The SAFER committee met at 8pm on Thursday with megaphones to read out student testimonies, reasserting their demands and asking students in halls of residence to make their voices heard.

The protest aimed to generate traction before the debate in the House of Commons on Monday (16 November). The current petition has 219,000 signatures.

The official governmental response in September put the accountability for charging full tuition fees on universities.

It stated: “Universities are autonomous and responsible for setting their own fees, up to a maximum of £9,250 for approved (fee cap) providers.

“In deciding to keep charging full fees, universities will of course want to ensure that they can continue to deliver courses which are fit for purpose and help students progress their qualifications.

“Any refund would be a matter for universities, so we are not considering a write-off of tuition fee loans.”

The SAFER representative said: “There have been contradictory statements released about where the decision lies, UoM said the government, but the government are saying it lies with the university body.

“It’s very confusing, there is responsibility on the government as they have let universities become these privatised machines.

“They should look out for the problematic situation they have created.”

A group of students from University of Manchester took over a disused student accommodation building with similar aims yesterday in a bid to draw attention to their calls for reductions in rent.

Kirsten, a first year history student living in Oak House halls of residence, Maple Court, is part of the team for the tower lock-in which is still ongoing. 

She also took part in the indoor protest over tuition fees and rent.

Kirsten said that an email from UoM had been sent to all students yesterday morning warning that anyone who went to Owen’s Park that evening would be fined.

She said: “We instead made noise and showed solidarity. The police came with video cameras, we were really loud with the music we were playing, and we banged pots and pans inside to make sure they didn’t fine anybody.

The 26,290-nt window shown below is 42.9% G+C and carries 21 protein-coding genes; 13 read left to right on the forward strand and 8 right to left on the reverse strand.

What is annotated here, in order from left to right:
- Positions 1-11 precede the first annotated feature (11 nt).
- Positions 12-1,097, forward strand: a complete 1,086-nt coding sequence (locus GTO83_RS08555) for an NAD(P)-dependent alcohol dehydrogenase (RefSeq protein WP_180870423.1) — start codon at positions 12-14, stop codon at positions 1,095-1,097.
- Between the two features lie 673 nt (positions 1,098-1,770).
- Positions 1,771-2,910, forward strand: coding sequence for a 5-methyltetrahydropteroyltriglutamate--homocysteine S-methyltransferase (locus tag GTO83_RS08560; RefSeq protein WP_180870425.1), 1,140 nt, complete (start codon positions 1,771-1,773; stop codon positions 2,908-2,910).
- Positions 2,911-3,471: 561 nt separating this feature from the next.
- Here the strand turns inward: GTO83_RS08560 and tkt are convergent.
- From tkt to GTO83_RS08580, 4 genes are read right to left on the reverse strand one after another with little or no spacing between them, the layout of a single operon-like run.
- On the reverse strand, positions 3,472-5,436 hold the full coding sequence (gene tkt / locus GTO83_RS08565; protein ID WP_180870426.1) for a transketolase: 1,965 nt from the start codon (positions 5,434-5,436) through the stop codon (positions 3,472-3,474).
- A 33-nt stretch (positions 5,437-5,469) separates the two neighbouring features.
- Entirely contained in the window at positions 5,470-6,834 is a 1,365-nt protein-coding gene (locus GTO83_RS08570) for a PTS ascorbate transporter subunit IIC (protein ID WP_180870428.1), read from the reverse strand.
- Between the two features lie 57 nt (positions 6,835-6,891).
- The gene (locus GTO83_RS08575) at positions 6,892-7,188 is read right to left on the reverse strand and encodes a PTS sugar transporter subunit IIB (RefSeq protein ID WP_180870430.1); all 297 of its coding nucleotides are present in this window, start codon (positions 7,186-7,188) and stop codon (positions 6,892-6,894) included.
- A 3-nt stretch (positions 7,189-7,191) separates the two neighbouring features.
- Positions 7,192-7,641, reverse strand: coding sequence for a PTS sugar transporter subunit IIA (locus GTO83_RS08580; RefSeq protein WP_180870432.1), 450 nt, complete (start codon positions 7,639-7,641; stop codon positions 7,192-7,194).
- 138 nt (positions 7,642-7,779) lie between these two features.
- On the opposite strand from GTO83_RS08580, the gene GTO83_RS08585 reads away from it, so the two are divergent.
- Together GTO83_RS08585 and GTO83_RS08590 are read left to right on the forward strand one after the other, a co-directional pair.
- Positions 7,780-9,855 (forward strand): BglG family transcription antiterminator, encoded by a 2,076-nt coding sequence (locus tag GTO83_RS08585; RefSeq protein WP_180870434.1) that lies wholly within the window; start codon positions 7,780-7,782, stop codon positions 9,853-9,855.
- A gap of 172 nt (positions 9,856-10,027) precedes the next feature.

“At 6pm the police came onto our campus, two of my friends spoke to the police and asked permission to peacefully protest in pairs, wearing our masks. The officer told her that they would be fined.”

Kirsten claims that when her friends argued that this was unfair as they were not breaking any rules, one officer said: "It’s my word against yours, let’s see who they believe."

Eight police vans were dispatched to the Fallowfield campus                                      Image: Kirsten

When she went outside her flat, Kirsten told police officers: “I’m not in Owen’s Park, I’m outside my accommodation. My friend grabbed me and pulled me inside, we then shouted out of the top window.

“Eight officers stood in a row, plus there were eight riot vans out front.

Police lined up in a row outside Oak House halls of residence                     Image: Kirsten

“University of Glasgow tried to send us pizza but the pizzas sent weren’t allowed into the tower our group are occupying."

Another concern for the students who protested from their flats last night is the waste of resources and police time.

Kirsten said: “Nancy Rothwell, vice-chancellor of UoM, doesn’t want to speak to the students, so sends them instead.

“There is no need for how much money has been wasted: £11k on the fences alone. There are bigger problems than what we did last night, it was crazy.

“This is our home, everyone who had corona kept their distance. If the university are using that as an excuse it just doesn’t hold up.

“I’d like to ask the police, 'Who’s side are you really on?'

“How can you disagree? We’re looking at the bigger picture in our fight against the government.”